My friend John Klossner and his lovely family. Why the parent are looking down at their feet and the kids are looking at the camera I don't know.
The famous guys at the table next to me and John: Lincoln Peirce and BIG NATE, one of the featured guests.
Rick Parker (of Paperkutz' DIARY OF A STINKY DEAD KID) draws for a fan.
Corbett Features: the team of Brain Codagnone and Barry Corbett.
Cara Bean and Matt Smith.
Matt's BARBARIAN LORD comics and prints. Gorgeous work.
Marek Bennett and Colin Tedford's table. Busy, busy, busy!
Glassblower and cartoonist David Jacobson of David Jacobson Glass! Check out his hand-blown "conversation pieces" word balloons!
This is a busy, friendly convention, designed for the independent creators in the Seacoast area. My thanks to Rick Lowell for running a very smooth event. I had a great time.
A few related Links:
MECAF Facebook page
Jeff Pert Cartoons
Zhe shi wo ying er
From the Associated Press:
Bill Rechin, 80, a cartoonist known for the syndicated “Crock” strip, which parodies life in a Foreign Legion desert outpost, died May 21 at his home in Spotsylvania County [PA] of complications from esophageal cancer.
In 1975, Mr. Rechin (pronounced “reckon”), Don Wilder and Brant Parker created the “Crock” comic strip as a parody of the Foreign Legion classic “Beau Geste.”
The rest is here.
Monday, May 23, 2011
The Reynolds Unwrapped: The Cartoon Art of Dan Reynolds gallery show, is on now through July 10, 2011.
Hat tip to Dan!
Friday, May 20, 2011
The Washington Post's Michael Cavna interviews CUL DE SAC creator Richard Thompson, "the last, best hope for the American comics page," with some comments by one of his fans, Bill Watterson.
"'Where to start?... ' Watterson says in an e-mail. 'The strip has a unique and honest voice, a seemingly intuitive feel for what comics do best ... a very funny intelligence ... the artwork, which I just slobber over. It’s a wonderful surprise to see that this level of talent is still out there, and that a strip like this is still possible.'"
Above is from a Richard Thompson photo gallery.
Thursday, May 19, 2011
Those who think that LITTLE NEMO was unique would be wrong. There were a large number of fantasy comic strips in the early part of the 20th century.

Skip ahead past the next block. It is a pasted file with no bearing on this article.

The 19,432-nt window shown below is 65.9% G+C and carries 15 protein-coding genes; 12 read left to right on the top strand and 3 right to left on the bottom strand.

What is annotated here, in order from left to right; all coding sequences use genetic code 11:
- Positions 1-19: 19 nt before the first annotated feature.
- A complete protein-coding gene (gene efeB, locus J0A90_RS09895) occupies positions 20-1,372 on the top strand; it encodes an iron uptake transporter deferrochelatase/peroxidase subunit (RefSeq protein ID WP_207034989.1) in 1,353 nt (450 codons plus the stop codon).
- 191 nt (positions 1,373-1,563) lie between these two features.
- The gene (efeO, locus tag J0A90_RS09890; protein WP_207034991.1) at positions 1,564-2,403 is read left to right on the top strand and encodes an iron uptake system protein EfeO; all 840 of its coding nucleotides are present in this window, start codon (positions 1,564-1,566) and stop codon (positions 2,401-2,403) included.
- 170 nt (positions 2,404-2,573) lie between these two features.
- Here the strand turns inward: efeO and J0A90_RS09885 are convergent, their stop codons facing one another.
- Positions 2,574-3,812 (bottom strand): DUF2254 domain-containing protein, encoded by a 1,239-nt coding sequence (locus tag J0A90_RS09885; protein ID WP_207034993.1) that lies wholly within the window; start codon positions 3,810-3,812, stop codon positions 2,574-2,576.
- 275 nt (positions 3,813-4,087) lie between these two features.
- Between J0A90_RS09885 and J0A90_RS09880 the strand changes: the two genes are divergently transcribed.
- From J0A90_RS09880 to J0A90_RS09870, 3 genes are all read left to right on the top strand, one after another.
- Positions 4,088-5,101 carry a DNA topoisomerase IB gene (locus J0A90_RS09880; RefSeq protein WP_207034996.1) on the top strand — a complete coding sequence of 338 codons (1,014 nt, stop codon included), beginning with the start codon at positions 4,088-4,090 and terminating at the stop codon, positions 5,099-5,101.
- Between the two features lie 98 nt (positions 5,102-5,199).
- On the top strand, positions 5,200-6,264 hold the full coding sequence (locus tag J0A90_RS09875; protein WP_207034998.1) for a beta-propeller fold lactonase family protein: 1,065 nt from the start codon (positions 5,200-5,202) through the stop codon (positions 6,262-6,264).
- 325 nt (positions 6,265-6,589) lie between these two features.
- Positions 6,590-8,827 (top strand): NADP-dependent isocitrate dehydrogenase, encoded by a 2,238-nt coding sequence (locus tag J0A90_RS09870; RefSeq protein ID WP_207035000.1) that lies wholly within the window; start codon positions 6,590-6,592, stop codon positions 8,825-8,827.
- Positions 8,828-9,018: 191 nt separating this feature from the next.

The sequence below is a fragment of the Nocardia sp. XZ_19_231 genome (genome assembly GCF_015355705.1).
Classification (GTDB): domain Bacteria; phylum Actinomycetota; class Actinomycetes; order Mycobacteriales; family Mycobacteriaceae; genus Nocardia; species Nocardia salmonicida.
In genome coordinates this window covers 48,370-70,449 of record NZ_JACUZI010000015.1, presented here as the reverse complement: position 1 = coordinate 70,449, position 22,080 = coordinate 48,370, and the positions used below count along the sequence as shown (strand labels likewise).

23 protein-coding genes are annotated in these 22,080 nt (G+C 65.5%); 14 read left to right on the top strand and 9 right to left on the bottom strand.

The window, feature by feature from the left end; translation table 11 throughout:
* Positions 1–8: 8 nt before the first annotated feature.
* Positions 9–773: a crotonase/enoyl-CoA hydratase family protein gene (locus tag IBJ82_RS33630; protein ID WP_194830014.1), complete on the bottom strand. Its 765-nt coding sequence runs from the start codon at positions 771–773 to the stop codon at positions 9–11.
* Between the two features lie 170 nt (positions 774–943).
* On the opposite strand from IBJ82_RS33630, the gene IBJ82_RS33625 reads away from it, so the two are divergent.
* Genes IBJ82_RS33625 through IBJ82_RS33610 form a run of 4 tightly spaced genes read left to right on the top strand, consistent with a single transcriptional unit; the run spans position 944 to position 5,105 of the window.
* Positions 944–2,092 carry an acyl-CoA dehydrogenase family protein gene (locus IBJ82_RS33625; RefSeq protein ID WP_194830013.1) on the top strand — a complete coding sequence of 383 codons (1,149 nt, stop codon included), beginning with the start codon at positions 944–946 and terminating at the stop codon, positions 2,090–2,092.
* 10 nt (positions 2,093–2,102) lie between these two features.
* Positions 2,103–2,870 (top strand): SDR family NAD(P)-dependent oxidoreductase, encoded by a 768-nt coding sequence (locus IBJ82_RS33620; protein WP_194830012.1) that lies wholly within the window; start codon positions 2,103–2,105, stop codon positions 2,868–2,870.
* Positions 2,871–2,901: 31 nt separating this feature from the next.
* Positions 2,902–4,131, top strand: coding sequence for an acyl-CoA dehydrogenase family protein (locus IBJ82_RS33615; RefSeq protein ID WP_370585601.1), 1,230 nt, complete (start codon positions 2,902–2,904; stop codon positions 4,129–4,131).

FORGOTTEN FANTASY, a new book from Sunday Press Books, showcases over 150 of these fantastic Sunday strips from 1900-15. It will be released next month and there's a discount if you order now.
Features the complete Lyonel Feininger comics:
Wee Willie Winkie and, The Kin-der-Kids,
with complete runs of The Explorigator, Naughty Pete, George McManus's Nibsy the Newsboy, and full-color selections of Winsor McCay's Dream of the Rarebit Fiend and Tales of the Jungle Imps. PLUS dozens fantastical comics by the greatest fantasy cartoonists of the age.
All in the original size and colors
One of those fantastic strips, PROFESSOR WAYUPSKI (which I do not think is in the upcoming book) is highlighted today over at the Stripper's Guide --
PROFESSOR WAYUPSKI by Albert Bloch, which ran for a short time in 1902 in the St. Louis Dispatch, was one of many. The Stripper's Guide has more here.
My friend Ger Apeldoorn shows us a 1955 run of SPACE CONQUERORS!, a long-running strip in the Boy's Life magazine. He shares links to compete on-line run of Boy's Life as well!
Wednesday, May 18, 2011
Above: the unsigned cover of DENNIS THE MENACE #119 drawn by one of Ketcham's assistants.
Smack dab in the middle of DENNIS THE MENACE #119 (March 1972 issue) is a 4 page feature titled "Bungle Island" by veteran cartoonist Ed Nofziger. If you ever wanted a cartoonist to draw an animal, it would be Nofziger.
Ed Nofziger worked in animation (UPA, Disney, Hanna Barbera) and gag cartoons (The New Yorker, Saturday Evening Post, among many others) and comic strips during his long career. He wrote scripts for Disney comics, but I had never heard of Bungle Island until I had purchased this Dennis the Menace some 39 years later from a long box at Jetpack Comics.
All I can find out about "Bungle" is that it was a sometime feature in Fawcett comics from 1969 to 1975.
You can see the easy, breezy way that Nofziger draws all of these animals, who are presided over by King Bungle, a lion, complete with red cape and gold crown and a green ape-like wizard advisor.